OCRA Negotiates a Large Rent Increase Down to a Gradual Increase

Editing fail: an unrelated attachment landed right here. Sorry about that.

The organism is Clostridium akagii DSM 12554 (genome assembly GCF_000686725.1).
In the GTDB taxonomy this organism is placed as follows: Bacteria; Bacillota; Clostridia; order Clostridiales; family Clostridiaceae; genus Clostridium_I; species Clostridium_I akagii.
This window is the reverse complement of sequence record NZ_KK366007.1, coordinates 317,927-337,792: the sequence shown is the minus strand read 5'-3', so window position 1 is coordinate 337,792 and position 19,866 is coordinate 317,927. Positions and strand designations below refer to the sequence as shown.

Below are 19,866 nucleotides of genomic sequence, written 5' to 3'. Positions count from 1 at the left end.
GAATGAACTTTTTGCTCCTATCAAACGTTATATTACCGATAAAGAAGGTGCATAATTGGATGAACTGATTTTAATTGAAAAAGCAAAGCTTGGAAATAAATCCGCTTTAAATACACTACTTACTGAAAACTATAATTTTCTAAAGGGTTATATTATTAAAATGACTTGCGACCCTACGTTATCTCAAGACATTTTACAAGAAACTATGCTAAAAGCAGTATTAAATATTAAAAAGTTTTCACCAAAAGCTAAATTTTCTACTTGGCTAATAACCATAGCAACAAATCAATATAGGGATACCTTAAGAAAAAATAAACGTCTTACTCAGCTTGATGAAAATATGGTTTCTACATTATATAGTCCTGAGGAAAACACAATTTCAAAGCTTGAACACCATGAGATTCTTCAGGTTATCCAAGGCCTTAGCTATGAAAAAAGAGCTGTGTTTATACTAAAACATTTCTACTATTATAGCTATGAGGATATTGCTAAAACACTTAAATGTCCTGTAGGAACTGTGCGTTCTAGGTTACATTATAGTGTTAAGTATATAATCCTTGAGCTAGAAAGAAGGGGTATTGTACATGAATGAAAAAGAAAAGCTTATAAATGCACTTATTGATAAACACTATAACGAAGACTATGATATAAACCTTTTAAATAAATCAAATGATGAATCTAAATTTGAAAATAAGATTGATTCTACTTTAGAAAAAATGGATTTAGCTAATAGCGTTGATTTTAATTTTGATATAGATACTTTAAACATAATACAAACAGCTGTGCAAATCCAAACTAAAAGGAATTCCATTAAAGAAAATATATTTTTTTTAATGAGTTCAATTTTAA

Maxine has lived in a HUD housing unit since 2011.  After moving into the unit, Maxine started working.  Each year, Maxine reported her income to her non-profit agency landlord, as required by HUD.  Although Maxine’s rent increased slightly over the years, in March 2016, she received a notice that her rent was doubling from $409 per month to $819 per month.  OCRA contacted the landlord to discuss the rent increase and their notice.  The landlord reported that the HUD rent and income formula was programed incorrectly into the computer in 2011.  Maxine was therefore only paying 15% of her income towards rent, not the required HUD amount of 30%.  The landlord issued the notice in March 2016 after correcting this error.  OCRA confirmed with HUD housing experts that Maxine would not be successful if she appealed the rent increase decision.  A judge would in fact order Maxine to pay the entire amount of the rent increase pursuant to the notice.  OCRA knew that landlords often negotiate with tenants when there is a rent increase, so OCRA began negotiations with the landlord.  The landlord said that it was not their fault for the increase and Maxine had been underpaying the rent for years which caused the landlord to lose money.  OCRA proposed the landlord could increase Maxine’s rent by $50 each month until her rent matches the amount in the notice.  The landlord accepted this proposal and drafted an agreement that Maxine signed.  Maxine’s rent will increase gradually over seven months, allowing her to stay in her home and be able to pay her rent.